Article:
It doesn’t take long for the going to get a whole lot better as LP1 progresses. After a solid performance of “Mary In The Morning,” the Nashville players hit a stride with “Stranger In The Crowd.” There, the Wurlitzer keyboard which colors the cut really sparkles and adds some soul to the sound, while Jerry Carrington’s tight and truly remarkable work on the drum kit (how does anyone make a hi-hat sound affecting?! Carrington knows how) cuts so hard it can make a listener blink with even a gentle touch. The same kind of sensation continues into the almost church-y sound of the piano affixed to “How The Web Was Woven” before the band brings it on home with a great take of “I Got My Mojo Working (Keep Your Hands Off Of It)” to close the side. There, everything that was great about Elvis’ work in the early Seventies is present: the rock which won Elvis his audience is in effect and informed clearly by the ‘Country Boy Soul’ in the vocal as well as the guitars supplied by Chip Young and James Burton. While Elvis does play some guitar here too, he is not the star of the instrument’s play here; with a little country-fried, chicken pickin’ woven around that Wurlitzer and Hubert Putnam’s bass, the song is truly magical, and even Elvis knows it. When the singer accidentally lets a “motherfucker” slip in the song’s running, it was obious that the performance would never see the light of day within Elvis’ lifetime, but hearing it now makes such a foible completely understandable – the sessons are just that hot.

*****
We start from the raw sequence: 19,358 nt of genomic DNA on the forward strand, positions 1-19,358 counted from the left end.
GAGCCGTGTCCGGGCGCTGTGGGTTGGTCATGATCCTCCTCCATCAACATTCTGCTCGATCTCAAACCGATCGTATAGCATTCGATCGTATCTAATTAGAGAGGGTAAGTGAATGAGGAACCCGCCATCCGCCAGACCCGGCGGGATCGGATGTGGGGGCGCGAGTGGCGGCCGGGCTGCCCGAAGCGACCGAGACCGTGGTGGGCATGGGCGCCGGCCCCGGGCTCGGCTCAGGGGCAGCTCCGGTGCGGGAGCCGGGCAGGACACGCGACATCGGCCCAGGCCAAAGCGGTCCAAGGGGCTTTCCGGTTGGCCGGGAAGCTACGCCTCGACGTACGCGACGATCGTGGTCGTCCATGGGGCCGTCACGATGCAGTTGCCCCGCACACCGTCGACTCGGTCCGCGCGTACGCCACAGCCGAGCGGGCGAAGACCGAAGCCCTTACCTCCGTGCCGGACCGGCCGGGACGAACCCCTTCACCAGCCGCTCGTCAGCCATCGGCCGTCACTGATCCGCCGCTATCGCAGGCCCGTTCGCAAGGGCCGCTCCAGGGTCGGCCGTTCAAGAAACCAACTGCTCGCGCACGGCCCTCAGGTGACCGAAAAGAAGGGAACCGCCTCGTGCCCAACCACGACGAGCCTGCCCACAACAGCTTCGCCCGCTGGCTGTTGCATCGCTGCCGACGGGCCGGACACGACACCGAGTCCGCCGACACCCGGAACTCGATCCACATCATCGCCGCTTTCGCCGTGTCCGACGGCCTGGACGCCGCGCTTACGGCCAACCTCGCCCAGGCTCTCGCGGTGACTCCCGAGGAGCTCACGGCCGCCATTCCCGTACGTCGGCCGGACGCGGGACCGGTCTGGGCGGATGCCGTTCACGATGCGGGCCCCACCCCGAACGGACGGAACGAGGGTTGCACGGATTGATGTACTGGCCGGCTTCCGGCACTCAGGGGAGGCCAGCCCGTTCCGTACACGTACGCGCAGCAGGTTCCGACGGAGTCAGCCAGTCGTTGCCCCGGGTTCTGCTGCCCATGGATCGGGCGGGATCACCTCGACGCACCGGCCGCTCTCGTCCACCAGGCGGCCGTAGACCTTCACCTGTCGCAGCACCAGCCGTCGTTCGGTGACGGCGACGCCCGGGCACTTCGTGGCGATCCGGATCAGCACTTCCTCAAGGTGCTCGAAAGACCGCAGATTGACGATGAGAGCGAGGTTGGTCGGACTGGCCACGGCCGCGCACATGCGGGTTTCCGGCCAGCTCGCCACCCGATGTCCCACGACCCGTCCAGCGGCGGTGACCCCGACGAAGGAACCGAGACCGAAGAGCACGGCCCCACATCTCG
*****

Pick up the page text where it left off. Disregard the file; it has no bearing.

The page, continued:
In much the same way that the A-side started, the B-side begins with a low-toned ballad in the form of “I’ve Lost You.” Now, that is good and that is fine – the piano balladry of it is a well-regarded staple of Elvis’ repertoire – but listeners will be waiting patiently for something with the spirit and fire of “Got My Mojo Working” – which eventually turns up in the rougher, more ragged take of “Patch It Up” which appears as the second cut on the side. There, while the performance itself is not perfect, (that Wurlitzer is the most plainly temperamental part of this 2LP set), its appearance in this set is absolutely a must-hear; Elvis’ vocal is spectacular, as is the band’s performance. Comparatively, “Just Pretend” (which follows “Patch It Up,” here) comes off as positively moribund, against the cut it follows. Granted, working around the timing of when each track was recorded is difficult, in this context, but trying to listen here absolutely screams for some re-sequencing. The songs are good, there’s no arguing that, but the momentum of the play gets disturbed regularly.